A quick orbit of the moon revealed nothing but dust, craters and abandoned ruins of space stations. It appeared as if the war had reached the moon and moved on many years ago. I brought up a scan of the portal map on my screen and tried to pinpoint the the exact location we should be for the solar-system jump we were attempting. The map was surprisingly vague on details and the whole idea suddenly seemed ludicrous.
Without waiting for my directions, Leon checked the time on the watch Dr. Perlman had given him, and turned the nose of the Sparrow Hawk to point at Saturn, with our back to the moon.
“Like this?” he asked as the Sparrow Hawk came around and pointed into deep space.
“I have to overlay the Sumerian map with a Space Alliance star map and make sure we’re directly between the moon and Saturn. . .” I began, clicking and swiping through star maps.
“Lani.” Leon said softly.
In front of us lay a planet three times larger than Earth, veiled in thick clouds of moist atmosphere. Vibrant greens and blues beneath the white jet streams were so reminiscent of Earth my eyes filled with tears and overflowed. One moment I was looking over my shoulder at our moon; trying to gauge whether or not we were in the right location, the next we were flying by a completely different, smaller moon toward another planet shrouded in thick atmosphere. A second moon reflected light from the large, bright orange sun beyond the planet.
The change was so unannounced I had a hard time absorbing it. Had that planet and those moons been here all along?
“Woah,” Leon said softly. “Just, woah. My mind can’t take much more.”
“I think mine quit a few days ago.”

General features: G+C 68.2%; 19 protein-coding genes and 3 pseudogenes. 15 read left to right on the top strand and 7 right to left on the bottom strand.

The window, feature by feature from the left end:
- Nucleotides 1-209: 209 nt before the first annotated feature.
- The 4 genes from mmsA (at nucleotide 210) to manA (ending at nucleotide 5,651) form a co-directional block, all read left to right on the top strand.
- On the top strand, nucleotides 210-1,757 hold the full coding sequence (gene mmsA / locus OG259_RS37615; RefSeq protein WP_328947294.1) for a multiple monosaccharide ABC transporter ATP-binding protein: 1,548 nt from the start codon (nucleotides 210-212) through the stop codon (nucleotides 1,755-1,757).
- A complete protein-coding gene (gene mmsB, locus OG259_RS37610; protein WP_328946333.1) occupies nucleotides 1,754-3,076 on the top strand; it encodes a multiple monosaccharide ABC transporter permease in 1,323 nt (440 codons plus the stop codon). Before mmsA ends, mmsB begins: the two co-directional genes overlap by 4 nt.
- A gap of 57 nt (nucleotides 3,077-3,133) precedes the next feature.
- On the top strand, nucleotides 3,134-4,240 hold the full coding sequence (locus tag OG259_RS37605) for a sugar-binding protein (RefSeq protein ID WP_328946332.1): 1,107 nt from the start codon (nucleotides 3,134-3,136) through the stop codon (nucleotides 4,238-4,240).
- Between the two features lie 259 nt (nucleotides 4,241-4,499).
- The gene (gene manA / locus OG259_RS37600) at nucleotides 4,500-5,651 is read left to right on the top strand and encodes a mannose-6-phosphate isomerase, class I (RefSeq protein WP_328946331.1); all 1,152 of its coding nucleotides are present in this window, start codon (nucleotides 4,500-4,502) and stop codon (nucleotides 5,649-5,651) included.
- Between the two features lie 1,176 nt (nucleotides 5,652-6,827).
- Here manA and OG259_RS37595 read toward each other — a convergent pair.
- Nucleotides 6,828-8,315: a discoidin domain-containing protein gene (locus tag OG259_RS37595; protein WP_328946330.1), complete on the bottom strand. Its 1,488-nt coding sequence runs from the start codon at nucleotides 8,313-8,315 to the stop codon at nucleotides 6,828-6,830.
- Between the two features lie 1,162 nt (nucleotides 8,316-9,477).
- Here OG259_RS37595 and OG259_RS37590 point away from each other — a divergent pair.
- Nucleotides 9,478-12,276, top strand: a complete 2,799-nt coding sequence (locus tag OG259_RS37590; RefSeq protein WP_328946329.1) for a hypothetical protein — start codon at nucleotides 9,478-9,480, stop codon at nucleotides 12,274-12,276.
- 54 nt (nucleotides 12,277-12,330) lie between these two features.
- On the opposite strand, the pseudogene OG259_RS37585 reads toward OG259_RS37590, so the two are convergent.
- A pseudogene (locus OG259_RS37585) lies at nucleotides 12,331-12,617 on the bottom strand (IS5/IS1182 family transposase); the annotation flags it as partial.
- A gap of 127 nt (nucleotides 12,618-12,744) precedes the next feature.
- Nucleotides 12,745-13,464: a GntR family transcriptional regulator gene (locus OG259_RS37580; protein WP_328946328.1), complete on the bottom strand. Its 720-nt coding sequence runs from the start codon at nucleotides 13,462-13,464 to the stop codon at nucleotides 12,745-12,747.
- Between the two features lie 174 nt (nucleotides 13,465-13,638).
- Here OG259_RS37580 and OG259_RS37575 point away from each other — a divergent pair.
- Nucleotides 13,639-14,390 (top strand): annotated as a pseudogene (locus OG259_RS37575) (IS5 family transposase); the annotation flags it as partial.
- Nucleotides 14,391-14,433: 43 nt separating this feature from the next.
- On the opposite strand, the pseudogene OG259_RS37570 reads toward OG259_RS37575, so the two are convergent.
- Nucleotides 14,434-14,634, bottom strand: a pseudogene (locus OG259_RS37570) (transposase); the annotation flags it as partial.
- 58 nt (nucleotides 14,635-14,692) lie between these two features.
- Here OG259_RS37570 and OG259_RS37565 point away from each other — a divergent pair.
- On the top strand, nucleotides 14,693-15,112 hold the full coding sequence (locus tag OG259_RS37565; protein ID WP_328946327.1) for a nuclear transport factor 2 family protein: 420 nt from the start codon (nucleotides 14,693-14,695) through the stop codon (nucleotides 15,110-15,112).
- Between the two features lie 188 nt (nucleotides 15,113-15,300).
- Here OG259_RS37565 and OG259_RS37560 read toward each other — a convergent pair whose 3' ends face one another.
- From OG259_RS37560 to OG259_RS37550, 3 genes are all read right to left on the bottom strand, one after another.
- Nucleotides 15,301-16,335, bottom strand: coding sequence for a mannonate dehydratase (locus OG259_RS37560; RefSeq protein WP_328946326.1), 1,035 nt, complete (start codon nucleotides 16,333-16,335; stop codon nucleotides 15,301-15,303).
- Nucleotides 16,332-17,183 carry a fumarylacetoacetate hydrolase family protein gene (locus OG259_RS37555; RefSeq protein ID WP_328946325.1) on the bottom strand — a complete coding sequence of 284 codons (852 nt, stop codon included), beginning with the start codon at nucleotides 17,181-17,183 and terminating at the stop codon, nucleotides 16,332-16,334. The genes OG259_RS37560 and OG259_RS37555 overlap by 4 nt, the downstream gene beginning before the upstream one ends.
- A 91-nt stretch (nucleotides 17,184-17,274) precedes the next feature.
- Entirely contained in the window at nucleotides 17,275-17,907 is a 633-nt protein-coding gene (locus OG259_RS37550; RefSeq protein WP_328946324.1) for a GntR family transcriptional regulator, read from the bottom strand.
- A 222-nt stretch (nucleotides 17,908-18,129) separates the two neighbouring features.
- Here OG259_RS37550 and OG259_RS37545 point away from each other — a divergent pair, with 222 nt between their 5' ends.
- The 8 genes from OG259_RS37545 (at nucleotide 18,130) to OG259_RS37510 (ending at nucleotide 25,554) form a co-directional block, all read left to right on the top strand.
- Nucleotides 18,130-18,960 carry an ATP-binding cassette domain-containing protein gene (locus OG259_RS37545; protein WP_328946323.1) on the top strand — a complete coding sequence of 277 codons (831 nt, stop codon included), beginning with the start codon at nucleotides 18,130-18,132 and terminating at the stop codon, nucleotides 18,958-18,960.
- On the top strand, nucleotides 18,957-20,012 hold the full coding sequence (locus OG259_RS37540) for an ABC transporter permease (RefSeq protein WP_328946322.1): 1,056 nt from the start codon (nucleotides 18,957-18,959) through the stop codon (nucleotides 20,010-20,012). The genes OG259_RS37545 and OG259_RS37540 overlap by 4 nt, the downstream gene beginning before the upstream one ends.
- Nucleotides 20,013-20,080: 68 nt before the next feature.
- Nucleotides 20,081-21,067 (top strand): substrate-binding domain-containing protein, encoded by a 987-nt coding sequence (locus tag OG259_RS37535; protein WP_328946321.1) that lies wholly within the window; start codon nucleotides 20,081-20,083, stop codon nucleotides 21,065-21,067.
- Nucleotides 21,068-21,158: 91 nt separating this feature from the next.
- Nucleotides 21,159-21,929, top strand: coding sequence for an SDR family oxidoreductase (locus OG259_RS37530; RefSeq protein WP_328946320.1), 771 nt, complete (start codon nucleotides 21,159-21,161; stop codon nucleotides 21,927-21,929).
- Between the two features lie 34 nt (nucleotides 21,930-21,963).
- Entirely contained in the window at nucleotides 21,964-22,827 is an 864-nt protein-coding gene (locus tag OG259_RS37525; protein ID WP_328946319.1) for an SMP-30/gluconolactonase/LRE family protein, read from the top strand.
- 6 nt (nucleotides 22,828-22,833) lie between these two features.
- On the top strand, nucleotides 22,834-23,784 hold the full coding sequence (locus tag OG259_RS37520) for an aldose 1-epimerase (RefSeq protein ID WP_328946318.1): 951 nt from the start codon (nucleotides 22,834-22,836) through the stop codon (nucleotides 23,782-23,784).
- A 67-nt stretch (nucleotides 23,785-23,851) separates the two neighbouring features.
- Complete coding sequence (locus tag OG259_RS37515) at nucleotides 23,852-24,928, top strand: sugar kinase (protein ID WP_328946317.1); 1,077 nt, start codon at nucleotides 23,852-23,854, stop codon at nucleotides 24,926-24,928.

“Maybe moons are like doorways to other solar systems,” Leon commented.
“Yeah. Or just markers,” I added. “Like exit signs. I wonder where that other moon might lead to.”
“Your brain is fine,” Leon laughed.
It took another day to reach the new planet and by then we were both thankful for the simple convenience of urine traps and hydration tablets.
As our ship shuddered and descended through the golden cloud cover, I caught a glimpse of buildings on the continent below. It was densely green, like a jungle, and heavy clouds prevented us from a clear view, but as we came in lower, I saw a wall, and inside of it, white stone buildings.
The Sparrow Hawk was shuddering violently, as though she had fallen into water. Her speed threatened to shake us to pieces.
“Slow down if you can. The atmosphere is too dense for our ship,” I told Leon, “It’ll tear us apart.”
“No it won’t,” Leon disagreed, even as the horrifying sound of tearing metal interrupted him. “But there goes the landing gear panel I worked so hard to straighten.”
“I told you that liquid metal stuff was crap,” I said. “What’s that?”
“It’s a landing pad, or I’ll eat my helmet!” My brother exclaimed. Sweat stood out in beads on his forehead. “Damn, if that doesn’t look like home.”
“Can you put her down without landing gear?” I asked.
“I can set her down, I just won’t be able to take off again, without some modifications.” Leon assured me.
In the midst of dense forest, structures of white stone rose in various levels above the ground. Above them all, like a towering flat table, stood a landing pad of impressive size. It almost appeared as though the civilization below had thrown out a welcome mat to the skies. Already, at 3,000 feet altitude, I could see tiny figures gathering to watch our landing.
“I’m getting readings for breathable air. Good oxygen levels.” I told Leon. “This could be it. Maybe we should start sending the signal.”
“I hope the indigenous are not the aliens I’ve been shooting down for the last year,” Leon rejoined with caution. I saw his point and my hand dropped away from the radio signal switch. We weren’t safe yet.